Influence of Chain Length and Branching on the Structure of Functionalized Gold Nanoparticles
AK Giri and E Spohr, JOURNAL OF PHYSICAL CHEMISTRY C, 122, 26739-26747 (2018).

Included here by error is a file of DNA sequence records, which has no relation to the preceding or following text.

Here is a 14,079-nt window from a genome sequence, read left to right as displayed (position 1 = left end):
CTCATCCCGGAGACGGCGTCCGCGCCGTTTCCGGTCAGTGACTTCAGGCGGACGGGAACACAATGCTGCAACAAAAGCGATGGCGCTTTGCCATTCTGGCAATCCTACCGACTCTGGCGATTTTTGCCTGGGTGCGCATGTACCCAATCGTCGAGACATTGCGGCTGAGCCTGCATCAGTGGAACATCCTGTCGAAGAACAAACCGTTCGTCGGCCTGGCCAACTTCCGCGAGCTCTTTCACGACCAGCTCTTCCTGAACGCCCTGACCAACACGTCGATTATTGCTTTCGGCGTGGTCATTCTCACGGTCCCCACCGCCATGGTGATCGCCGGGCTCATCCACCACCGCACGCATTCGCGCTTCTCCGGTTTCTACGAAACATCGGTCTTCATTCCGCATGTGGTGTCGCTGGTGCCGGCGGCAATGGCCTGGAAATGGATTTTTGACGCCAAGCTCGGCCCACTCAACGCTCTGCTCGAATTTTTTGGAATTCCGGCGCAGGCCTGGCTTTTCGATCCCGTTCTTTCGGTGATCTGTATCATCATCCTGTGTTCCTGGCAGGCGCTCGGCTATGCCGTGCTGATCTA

Functionalized gold nanoparticles (GNPs) in aqueous NaCl solutions have been studied using molecular dynamics simulations to assess the suitability of various functionalization chemistries to effectively shield the metallic core. Alkane thiol chains of various chain length (C-1) containing 6, 12, 18, and 24 carbon atoms are grafted onto the surface of the gold core. We compare the properties of GNPs functionalized with nonpolar CH3-terminated and polar COO-- and NH3+-terminated chains, where the nanoparticle charge is compensated by appropriate numbers of excess Na+ or Cl- counterions. In addition to linear chains, we also investigate branched Y-shaped chains with the branching sites at the 4th, 8th, or 12th carbon atom from the sulfur atom that connects the chain to the gold core. The penetration depth of water and ions into the diffuse hydrocarbon shell region and its dependence on chain length, branching, and terminating group is found to increase with decreasing chain length irrespective of termination. Long linear chains, tend to form bundles independent of terminal group and can thus leave fractions of the nanoparticle surface exposed to small molecules, whereas shorter and branched chains do not form bundles and can cover the GNPs more homogeneously. however,
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